Analysis of Dostoevsky’s Idiot

Dostoevsky is a Russian writer known for his penetrating insight into character and espousing the philosophy of existentialism. His famous books are the Karamazov Brothers: Crime and Punishment and the Idiot.
In the idiot he portrays characters with ironic stoicism. There is a rich pageantry of literary thought. The idiot aims to bring out the fetish of cathartic psychology. The novel portrays the life of the bourgeoisie. Class consciousness is an epic of psychological narcissism. Life for Dostoevsky is an evanescent dream, a fleeting and ephemeral. The novel Idiot is intensely and literary and philosophical.
The protagonist of the novel Idiot is Prince Myshkin. He has been going through bouts of mental insanity. He was in Switzerland and he has come to Russia. He maintains a relationship with the daughters of the Evanich family. Myshkin’s characterization is one of extreme bathos. He behaves ridiculously and clownishly.
Through the character of Prince Myshkin, Dostoevsky wants to bring out a Christian allusion being that of the mad man from Gadarene. Dostoevsky is caught up with a conflict of Christian philosophy and secularism. The novel idiot uses a lot of allusions. The philosophical texture of the novel hints of traces of existentialism. Myshkin is kind hearted, devoted and loyal. There are no traces of narcissism in Myshkin’s character.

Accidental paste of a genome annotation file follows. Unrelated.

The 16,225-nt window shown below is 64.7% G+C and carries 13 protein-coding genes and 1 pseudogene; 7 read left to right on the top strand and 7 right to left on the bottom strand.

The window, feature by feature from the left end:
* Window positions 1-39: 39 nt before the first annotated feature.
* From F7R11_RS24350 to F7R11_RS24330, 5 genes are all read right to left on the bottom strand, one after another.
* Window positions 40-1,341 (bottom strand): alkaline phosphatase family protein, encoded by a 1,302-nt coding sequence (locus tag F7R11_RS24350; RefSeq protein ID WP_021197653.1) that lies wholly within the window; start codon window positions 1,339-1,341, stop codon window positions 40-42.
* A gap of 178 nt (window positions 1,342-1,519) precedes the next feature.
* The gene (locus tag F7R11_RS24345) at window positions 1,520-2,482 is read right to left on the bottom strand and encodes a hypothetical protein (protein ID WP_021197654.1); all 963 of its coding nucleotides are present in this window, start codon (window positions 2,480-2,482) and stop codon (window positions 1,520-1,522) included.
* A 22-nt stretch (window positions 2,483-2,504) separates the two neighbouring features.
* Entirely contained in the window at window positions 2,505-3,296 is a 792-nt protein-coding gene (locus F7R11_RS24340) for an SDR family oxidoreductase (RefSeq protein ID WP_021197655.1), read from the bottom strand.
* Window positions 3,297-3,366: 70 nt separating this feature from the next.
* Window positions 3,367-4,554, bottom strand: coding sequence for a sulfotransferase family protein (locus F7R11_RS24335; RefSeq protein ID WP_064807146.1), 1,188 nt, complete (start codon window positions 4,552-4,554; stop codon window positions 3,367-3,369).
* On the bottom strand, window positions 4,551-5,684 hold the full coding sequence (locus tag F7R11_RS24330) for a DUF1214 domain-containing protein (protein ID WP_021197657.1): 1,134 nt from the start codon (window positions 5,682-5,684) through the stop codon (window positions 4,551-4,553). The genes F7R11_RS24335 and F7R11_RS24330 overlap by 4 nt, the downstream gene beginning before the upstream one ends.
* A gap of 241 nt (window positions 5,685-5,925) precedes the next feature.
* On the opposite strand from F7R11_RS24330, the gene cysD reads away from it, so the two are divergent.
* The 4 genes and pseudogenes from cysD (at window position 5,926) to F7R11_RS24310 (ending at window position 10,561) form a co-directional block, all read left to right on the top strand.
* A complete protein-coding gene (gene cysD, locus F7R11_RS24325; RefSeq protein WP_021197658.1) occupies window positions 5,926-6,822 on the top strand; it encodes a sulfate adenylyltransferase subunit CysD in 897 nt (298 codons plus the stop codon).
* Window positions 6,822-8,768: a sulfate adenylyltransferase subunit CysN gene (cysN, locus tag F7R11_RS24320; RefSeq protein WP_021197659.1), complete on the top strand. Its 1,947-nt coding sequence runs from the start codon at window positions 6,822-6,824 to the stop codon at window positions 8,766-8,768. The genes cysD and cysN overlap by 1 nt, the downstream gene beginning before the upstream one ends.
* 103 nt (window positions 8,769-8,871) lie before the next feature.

Myshkin suffers from oedipal trauma. Dostoevsky also uses Nietzsche’s philosophy of tragedy that is the harmony created by the Dionysian and the Apollonian. The Dionysian elements of rhythm and beat and the Apollonian elements of melody are a recurring leitmotif in his novel. The Novel—Idiot is marked by the poignant Christian philosophy of suffering. Myshkin is a wounded soul.
The literary quality of Dostoevsky’s Idiot is a rich tapestry of philosophical thoughts. We are all Myshkin’s with a wounded existential angst. There is an aura of mystery in the novel Idiot. The novel is also inclusive of Christian mysticism. The idiot is akin to Cervantes’s Don Quixote. The metaphors used in the novel are unique and evoke pathos of feeling. There are many passages in the novel which are allegorical. The literary depth of the novel is so stupendous. Philosophy has broken through the novel. Is the novel a portrayal of Dostoevsky’s own battered psyche? There are times when Dostoevsky went into dementia.
I would rate the novel as a magnum opus deserving high literary credit. The novel questions the values, purpose and meaning of life. The novel reveals the contemporary existential dilemma of angst that individuals are facing in society. The novel is like Camus’ Myth of the Sisyphus. Sisyphus is condemned by the Gods to roll a boulder uphill only to his consternation that it rolls down gain. The novel portrays the endless monotony and agony of life. The novel is set on the breakdown of the Russian aristocracy. Dostoevsky mastery and eloquence requires special credit. The novel is a dialogic structure and adopts inter-textual devices. Dostoevsky is to be lauded for his incising psychological penetration. The novel deserves to be praised for its magniloquence.